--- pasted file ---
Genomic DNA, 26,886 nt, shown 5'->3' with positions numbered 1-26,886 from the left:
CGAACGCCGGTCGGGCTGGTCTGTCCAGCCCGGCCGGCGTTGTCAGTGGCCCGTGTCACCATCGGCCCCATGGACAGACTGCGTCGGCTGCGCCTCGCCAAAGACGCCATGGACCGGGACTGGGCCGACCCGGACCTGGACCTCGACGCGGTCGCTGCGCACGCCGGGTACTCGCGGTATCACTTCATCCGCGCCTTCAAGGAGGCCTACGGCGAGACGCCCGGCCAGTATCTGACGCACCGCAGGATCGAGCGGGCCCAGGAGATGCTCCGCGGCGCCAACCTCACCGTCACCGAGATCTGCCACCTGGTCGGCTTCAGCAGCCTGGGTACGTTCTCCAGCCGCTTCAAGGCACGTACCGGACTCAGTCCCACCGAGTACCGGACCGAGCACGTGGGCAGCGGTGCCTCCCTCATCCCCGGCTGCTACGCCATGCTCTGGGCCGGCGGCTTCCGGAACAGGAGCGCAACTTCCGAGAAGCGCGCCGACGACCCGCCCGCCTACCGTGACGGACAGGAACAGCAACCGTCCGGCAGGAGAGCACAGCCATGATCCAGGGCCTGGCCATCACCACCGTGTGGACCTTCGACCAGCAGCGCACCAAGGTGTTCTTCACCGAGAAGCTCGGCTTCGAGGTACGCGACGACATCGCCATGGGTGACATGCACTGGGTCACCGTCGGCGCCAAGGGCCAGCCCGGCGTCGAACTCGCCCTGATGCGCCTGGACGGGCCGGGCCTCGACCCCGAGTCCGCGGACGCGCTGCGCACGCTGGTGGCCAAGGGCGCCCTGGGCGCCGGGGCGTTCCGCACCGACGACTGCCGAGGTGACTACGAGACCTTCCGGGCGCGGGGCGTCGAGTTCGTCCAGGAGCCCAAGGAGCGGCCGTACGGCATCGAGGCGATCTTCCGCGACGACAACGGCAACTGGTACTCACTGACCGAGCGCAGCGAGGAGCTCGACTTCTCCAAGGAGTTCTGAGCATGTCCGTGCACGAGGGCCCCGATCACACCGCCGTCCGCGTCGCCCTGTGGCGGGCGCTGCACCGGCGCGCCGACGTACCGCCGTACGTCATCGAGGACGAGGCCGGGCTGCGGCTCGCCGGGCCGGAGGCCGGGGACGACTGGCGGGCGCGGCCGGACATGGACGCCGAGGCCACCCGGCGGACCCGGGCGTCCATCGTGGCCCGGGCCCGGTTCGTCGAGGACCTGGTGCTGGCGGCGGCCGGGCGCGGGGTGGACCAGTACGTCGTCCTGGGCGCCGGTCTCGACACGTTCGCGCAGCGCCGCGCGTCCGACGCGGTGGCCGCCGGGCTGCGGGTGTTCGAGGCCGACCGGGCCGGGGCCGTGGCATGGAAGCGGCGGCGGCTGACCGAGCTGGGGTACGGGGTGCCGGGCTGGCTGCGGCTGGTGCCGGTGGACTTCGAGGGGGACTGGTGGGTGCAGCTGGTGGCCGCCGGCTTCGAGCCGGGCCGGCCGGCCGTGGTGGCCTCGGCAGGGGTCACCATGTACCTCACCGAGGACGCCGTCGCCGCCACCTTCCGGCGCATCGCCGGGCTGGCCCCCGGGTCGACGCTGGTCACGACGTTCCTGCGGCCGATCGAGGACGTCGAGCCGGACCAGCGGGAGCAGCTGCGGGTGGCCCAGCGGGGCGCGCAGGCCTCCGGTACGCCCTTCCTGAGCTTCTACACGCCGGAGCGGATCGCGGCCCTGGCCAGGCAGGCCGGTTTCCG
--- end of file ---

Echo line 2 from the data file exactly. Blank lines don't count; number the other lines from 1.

CGAACGCCGGTCGGGCTGGTCTGTCCAGCCCGGCCGGCGTTGTCAGTGGCCCGTGTCACCATCGGCCCCATGGACAGACTGCGTCGGCTGCGCCTCGCCAAAGACGCCATGGACCGGGACTGGGCCGACCCGGACCTGGACCTCGACGCGGTCGCTGCGCACGCCGGGTACTCGCGGTATCACTTCATCCGCGCCTTCAAGGAGGCCTACGGCGAGACGCCCGGCCAGTATCTGACGCACCGCAGGATCGAGCGGGCCCAGGAGATGCTCCGCGGCGCCAACCTCACCGTCACCGAGATCTGCCACCTGGTCGGCTTCAGCAGCCTGGGTACGTTCTCCAGCCGCTTCAAGGCACGTACCGGACTCAGTCCCACCGAGTACCGGACCGAGCACGTGGGCAGCGGTGCCTCCCTCATCCCCGGCTGCTACGCCATGCTCTGGGCCGGCGGCTTCCGGAACAGGAGCGCAACTTCCGAGAAGCGCGCCGACGACCCGCCCGCCTACCGTGACGGACAGGAACAGCAACCGTCCGGCAGGAGAGCACAGCCATGATCCAGGGCCTGGCCATCACCACCGTGTGGACCTTCGACCAGCAGCGCACCAAGGTGTTCTTCACCGAGAAGCTCGGCTTCGAGGTACGCGACGACATCGCCATGGGTGACATGCACTGGGTCACCGTCGGCGCCAAGGGCCAGCCCGGCGTCGAACTCGCCCTGATGCGCCTGGACGGGCCGGGCCTCGACCCCGAGTCCGCGGACGCGCTGCGCACGCTGGTGGCCAAGGGCGCCCTGGGCGCCGGGGCGTTCCGCACCGACGACTGCCGAGGTGACTACGAGACCTTCCGGGCGCGGGGCGTCGAGTTCGTCCAGGAGCCCAAGGAGCGGCCGTACGGCATCGAGGCGATCTTCCGCGACGACAACGGCAACTGGTACTCACTGACCGAGCGCAGCGAGGAGCTCGACTTCTCCAAGGAGTTCTGAGCATGTCCGTGCACGAGGGCCCCGATCACACCGCCGTCCGCGTCGCCCTGTGGCGGGCGCTGCACCGGCGCGCCGACGTACCGCCGTACGTCATCGAGGACGAGGCCGGGCTGCGGCTCGCCGGGCCGGAGGCCGGGGACGACTGGCGGGCGCGGCCGGACATGGACGCCGAGGCCACCCGGCGGACCCGGGCGTCCATCGTGGCCCGGGCCCGGTTCGTCGAGGACCTGGTGCTGGCGGCGGCCGGGCGCGGGGTGGACCAGTACGTCGTCCTGGGCGCCGGTCTCGACACGTTCGCGCAGCGCCGCGCGTCCGACGCGGTGGCCGCCGGGCTGCGGGTGTTCGAGGCCGACCGGGCCGGGGCCGTGGCATGGAAGCGGCGGCGGCTGACCGAGCTGGGGTACGGGGTGCCGGGCTGGCTGCGGCTGGTGCCGGTGGACTTCGAGGGGGACTGGTGGGTGCAGCTGGTGGCCGCCGGCTTCGAGCCGGGCCGGCCGGCCGTGGTGGCCTCGGCAGGGGTCACCATGTACCTCACCGAGGACGCCGTCGCCGCCACCTTCCGGCGCATCGCCGGGCTGGCCCCCGGGTCGACGCTGGTCACGACGTTCCTGCGGCCGATCGAGGACGTCGAGCCGGACCAGCGGGAGCAGCTGCGGGTGGCCCAGCGGGGCGCGCAGGCCTCCGGTACGCCCTTCCTGAGCTTCTACACGCCGGAGCGGATCGCGGCCCTGGCCAGGCAGGCCGGTTTCCG